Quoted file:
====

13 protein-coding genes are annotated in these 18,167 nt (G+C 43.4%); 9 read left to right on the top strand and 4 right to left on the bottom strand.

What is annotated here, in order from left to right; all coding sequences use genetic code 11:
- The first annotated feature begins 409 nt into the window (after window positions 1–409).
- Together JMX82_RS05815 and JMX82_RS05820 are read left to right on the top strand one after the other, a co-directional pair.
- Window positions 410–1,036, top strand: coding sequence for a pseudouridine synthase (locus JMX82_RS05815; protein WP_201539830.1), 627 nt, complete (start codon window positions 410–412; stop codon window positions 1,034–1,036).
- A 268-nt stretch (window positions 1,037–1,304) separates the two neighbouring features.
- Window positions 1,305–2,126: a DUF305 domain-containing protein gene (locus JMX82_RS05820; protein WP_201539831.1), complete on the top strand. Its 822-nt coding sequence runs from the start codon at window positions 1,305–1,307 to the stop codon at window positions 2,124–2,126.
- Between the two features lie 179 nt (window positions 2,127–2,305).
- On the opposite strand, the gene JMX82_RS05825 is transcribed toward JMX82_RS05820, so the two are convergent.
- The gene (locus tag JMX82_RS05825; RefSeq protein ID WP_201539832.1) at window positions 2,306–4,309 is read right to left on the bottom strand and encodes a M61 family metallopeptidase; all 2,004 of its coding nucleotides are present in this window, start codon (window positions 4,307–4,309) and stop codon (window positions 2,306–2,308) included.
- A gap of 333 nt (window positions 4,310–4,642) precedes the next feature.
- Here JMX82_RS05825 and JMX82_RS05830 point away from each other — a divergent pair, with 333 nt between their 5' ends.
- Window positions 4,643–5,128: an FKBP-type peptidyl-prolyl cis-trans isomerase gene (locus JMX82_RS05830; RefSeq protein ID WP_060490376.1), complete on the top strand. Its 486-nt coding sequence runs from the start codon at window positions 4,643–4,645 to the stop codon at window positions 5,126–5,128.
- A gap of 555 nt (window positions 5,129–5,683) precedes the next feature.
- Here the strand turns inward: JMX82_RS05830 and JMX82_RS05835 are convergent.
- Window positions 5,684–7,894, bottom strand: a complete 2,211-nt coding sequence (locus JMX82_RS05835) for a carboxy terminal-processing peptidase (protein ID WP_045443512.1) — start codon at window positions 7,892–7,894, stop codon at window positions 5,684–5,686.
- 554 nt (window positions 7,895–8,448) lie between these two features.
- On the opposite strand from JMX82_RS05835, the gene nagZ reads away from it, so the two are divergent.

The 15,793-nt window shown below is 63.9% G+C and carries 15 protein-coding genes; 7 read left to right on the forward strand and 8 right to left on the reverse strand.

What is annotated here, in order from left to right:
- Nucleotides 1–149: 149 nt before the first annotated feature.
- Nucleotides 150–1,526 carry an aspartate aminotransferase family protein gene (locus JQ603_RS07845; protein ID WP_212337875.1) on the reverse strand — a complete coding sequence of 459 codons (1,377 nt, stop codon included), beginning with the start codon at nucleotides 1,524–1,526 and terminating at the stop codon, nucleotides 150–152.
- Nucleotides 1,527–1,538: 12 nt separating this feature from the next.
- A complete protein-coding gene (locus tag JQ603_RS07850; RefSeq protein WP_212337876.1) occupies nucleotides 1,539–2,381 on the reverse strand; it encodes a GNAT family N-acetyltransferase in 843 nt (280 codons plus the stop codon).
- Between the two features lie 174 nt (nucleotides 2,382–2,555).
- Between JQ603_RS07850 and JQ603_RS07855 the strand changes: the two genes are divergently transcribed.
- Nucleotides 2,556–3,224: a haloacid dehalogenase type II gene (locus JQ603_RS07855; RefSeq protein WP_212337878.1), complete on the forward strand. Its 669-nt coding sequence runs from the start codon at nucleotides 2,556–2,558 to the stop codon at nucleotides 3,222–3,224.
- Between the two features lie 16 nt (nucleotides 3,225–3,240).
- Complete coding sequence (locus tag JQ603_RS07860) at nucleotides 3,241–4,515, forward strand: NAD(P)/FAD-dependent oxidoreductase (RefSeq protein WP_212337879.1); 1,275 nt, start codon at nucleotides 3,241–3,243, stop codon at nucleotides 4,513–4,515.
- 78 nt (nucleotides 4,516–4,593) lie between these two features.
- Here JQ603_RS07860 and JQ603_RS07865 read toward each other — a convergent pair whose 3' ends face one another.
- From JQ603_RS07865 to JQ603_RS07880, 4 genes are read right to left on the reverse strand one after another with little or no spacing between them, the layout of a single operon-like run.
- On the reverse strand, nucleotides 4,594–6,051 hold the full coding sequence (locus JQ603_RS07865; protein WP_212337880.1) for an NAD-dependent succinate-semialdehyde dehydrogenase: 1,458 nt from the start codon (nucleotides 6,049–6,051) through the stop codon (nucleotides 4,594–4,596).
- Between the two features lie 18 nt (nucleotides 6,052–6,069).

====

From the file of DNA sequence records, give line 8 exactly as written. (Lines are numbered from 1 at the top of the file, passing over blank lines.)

- Between the two features lie 179 nt (window positions 2,127–2,305).